Applications of Multi-Resonance Broadband Rotational Spectroscopy to Interstellar and Combustion Chemistry
2020-04-27T16:50:07Z (GMT) by
The chemical complexity of the interstellar medium and combustion environments pose a challenge to the scientific community seeking to provide a molecular understanding of their combustion. More refined spectroscopic tools and methodologies must be developed to selectively detect and characterize the widening array of fuel and interstellar species. The direct relationship between molecular structure and rotational frequencies makes rotational spectroscopy highly structural specific; therefore, it offers a powerful means of characterizing polar molecules. However, rotational spectra usually contain transitions from multiple components with multiple conformations as well as other dynamical properties interleaved with one another, making the assignment of the spectra very challenging. This thesis describes experimental work using broadband microwave spectroscopy and vacuum ultraviolet time-of-flight mass spectrometry to address a number of challenging problems in the spectroscopy of gas complex mixtures.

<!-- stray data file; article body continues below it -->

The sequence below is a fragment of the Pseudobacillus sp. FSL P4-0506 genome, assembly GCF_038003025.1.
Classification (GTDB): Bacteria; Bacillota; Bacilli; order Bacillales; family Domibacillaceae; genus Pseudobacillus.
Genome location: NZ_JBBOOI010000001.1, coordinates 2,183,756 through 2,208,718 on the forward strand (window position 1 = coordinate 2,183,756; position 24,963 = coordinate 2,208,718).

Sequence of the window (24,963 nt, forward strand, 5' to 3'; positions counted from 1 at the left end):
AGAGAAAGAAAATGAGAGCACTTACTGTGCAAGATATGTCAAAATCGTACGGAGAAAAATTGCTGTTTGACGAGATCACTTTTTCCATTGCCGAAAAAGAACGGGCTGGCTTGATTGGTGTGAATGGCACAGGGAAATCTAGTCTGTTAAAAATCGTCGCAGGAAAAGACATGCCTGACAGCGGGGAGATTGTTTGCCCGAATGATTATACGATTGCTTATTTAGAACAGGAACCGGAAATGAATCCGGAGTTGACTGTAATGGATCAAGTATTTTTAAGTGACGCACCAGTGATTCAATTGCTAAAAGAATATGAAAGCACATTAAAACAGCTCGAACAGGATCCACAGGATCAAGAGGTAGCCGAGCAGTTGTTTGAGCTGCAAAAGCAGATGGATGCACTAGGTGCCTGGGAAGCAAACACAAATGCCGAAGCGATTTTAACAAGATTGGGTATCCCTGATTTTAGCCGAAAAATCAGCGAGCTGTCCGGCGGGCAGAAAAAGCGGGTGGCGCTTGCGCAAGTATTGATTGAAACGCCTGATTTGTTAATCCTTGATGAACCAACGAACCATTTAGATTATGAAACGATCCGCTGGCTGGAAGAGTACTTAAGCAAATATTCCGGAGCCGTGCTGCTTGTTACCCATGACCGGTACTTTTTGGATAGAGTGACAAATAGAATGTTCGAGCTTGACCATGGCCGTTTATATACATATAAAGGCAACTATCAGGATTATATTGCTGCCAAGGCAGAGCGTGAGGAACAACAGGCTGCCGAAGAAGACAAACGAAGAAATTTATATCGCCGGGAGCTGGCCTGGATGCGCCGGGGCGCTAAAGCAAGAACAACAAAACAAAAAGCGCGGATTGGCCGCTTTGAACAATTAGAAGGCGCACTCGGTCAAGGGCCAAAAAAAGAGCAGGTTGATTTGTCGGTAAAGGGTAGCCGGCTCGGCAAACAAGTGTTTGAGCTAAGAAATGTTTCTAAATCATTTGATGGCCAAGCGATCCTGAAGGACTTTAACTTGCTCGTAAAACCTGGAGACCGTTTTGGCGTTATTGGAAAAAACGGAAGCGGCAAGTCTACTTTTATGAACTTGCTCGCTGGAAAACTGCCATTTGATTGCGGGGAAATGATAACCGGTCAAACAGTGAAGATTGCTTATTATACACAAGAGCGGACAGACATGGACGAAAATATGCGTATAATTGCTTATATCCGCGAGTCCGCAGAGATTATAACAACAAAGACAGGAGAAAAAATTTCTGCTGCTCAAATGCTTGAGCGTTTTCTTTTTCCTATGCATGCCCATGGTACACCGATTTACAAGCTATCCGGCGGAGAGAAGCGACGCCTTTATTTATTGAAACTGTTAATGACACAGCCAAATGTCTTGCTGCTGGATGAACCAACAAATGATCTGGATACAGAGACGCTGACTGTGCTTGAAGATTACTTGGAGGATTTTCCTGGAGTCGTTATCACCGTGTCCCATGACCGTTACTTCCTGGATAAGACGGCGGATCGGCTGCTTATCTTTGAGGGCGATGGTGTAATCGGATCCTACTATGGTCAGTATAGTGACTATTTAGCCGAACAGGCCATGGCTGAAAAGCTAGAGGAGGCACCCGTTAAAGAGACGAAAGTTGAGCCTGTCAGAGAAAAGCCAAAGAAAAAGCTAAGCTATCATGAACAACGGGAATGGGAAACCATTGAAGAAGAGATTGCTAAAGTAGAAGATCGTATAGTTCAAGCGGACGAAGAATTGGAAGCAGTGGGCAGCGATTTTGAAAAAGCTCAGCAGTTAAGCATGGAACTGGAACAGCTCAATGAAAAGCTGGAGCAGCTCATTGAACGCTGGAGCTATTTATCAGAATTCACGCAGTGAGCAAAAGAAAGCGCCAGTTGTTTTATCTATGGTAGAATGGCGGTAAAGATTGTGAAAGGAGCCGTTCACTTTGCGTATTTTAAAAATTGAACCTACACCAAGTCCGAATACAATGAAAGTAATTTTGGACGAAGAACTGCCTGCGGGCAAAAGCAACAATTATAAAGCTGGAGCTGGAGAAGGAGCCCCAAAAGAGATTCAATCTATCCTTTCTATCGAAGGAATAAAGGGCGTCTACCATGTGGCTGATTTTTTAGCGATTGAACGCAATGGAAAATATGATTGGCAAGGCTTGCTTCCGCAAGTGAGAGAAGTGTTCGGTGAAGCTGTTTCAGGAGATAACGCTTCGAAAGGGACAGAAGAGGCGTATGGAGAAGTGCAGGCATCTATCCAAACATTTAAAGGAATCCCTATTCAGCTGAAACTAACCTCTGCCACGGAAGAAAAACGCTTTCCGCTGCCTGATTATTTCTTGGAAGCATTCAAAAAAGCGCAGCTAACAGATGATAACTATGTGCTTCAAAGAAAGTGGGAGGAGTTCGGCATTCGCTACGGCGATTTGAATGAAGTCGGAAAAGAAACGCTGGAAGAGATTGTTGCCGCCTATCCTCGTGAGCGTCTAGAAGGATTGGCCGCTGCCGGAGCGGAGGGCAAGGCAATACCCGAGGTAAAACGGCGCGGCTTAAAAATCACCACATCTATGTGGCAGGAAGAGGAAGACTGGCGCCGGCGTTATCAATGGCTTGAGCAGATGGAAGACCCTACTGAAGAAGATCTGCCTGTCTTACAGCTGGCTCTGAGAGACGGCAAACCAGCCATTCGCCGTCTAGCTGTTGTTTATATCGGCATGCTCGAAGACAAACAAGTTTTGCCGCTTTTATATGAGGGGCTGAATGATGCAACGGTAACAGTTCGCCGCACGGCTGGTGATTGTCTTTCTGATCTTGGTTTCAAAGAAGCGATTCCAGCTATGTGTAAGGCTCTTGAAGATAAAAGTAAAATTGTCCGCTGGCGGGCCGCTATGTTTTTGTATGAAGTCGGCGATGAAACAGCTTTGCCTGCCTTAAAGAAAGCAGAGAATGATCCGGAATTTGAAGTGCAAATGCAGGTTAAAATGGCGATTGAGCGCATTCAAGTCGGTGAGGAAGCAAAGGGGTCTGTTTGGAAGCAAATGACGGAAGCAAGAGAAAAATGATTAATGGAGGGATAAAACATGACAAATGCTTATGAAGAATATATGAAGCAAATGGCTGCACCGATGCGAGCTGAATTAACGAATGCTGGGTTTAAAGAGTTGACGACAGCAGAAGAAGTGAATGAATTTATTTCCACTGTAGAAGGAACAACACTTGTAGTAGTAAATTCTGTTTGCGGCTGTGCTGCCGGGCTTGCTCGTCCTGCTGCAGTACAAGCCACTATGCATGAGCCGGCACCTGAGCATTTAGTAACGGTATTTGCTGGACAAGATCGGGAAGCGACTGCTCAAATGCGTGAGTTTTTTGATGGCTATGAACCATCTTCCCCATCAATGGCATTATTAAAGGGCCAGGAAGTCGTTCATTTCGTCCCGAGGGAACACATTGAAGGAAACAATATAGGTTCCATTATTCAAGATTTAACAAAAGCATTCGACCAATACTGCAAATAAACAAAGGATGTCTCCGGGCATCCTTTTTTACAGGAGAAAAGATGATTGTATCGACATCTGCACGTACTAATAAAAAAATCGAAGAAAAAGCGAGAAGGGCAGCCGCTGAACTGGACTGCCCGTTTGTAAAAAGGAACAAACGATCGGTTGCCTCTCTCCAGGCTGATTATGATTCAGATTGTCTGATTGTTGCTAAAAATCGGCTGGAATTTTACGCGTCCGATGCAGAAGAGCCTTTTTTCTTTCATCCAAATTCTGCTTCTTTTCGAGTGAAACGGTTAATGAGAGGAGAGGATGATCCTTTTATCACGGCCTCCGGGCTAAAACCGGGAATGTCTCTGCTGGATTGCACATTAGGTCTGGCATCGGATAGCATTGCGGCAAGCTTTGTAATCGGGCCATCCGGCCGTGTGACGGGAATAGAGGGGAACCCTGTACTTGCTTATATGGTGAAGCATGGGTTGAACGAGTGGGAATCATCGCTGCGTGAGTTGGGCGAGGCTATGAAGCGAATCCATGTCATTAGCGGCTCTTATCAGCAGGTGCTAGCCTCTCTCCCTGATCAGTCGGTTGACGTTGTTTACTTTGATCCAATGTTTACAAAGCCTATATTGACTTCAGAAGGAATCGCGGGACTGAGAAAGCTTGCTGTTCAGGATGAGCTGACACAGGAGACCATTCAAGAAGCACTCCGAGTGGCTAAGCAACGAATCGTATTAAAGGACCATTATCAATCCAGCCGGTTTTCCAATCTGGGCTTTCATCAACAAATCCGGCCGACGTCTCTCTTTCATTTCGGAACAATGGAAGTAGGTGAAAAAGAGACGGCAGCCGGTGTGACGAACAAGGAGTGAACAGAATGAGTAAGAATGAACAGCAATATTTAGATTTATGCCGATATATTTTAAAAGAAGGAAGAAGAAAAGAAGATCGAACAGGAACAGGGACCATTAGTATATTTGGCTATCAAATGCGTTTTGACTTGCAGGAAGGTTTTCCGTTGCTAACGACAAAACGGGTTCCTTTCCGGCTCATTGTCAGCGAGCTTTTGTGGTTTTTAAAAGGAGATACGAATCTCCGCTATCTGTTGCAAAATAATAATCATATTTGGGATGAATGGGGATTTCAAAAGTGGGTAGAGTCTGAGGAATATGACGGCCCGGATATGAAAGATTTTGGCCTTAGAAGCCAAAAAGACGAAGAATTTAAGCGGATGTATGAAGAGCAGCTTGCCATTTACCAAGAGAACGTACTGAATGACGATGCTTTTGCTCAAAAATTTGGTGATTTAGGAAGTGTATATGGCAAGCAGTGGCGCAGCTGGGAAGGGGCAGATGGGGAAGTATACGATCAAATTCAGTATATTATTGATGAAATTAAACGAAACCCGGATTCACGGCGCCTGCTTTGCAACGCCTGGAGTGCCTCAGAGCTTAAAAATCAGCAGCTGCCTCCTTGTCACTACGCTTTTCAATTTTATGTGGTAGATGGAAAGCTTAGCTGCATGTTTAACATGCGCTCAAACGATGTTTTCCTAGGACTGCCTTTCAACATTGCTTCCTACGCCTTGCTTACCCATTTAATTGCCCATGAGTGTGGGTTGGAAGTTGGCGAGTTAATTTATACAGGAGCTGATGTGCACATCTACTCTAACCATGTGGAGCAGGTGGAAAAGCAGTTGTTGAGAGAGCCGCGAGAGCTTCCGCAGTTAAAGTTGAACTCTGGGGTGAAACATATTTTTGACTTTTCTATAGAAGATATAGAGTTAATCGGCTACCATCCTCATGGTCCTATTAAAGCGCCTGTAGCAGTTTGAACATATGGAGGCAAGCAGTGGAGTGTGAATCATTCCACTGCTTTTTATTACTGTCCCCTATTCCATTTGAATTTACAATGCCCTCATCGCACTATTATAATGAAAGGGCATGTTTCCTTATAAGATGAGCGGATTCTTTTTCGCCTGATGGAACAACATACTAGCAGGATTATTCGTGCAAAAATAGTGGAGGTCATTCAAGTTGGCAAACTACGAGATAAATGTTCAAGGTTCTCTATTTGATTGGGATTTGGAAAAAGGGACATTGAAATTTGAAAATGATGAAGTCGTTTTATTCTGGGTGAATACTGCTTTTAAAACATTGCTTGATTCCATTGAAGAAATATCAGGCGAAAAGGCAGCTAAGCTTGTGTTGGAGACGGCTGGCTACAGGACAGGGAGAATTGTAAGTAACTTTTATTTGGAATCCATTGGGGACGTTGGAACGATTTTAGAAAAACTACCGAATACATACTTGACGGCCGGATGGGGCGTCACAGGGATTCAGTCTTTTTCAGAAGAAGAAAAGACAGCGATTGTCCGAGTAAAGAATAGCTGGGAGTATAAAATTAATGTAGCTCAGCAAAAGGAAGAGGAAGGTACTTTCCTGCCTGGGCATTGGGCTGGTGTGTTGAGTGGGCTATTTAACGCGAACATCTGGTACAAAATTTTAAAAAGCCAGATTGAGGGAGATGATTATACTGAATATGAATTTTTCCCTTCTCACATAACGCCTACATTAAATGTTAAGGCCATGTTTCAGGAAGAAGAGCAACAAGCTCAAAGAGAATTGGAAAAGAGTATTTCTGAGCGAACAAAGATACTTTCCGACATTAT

In the first part of my work, we report details of the design and operation of a single apparatus that combines Chirped-Pulse Fourier Transform Microwave spectroscopy (CP-FTMW) with VUV photoionization Time-of-Flight Mass Spectrometry (VUV TOFMS). The supersonic expansion used for cooling samples is interrogated first by passing through the region between two microwave horns capable of broadband excitation and detection in the 2-18 GHz frequency region of the microwave. After passing through this region, the expansion is skimmed to form a molecular beam, before being probed with 118 nm (10.5 eV) single-photon VUV photoionization in a linear time-of-flight mass spectrometer. The two detection schemes are powerfully complementary to one another. CP-FTMW detects all components with significant permanent dipole moments. Rotational transitions provide high-resolution structural data. VUV TOFMS provides a gentle and general method for ionizing all components of a gas phase mixture with ionization thresholds below 10.5 eV, providing their molecular formulae. The advantages, complementarity, and limitations of the combined methods are illustrated through results on two gas-phase mixtures made up of (i) three furanic compounds, two of which are structural isomers of one another, and (ii) the effluent from a flash pyrolysis source with o-guaiacol as precursor.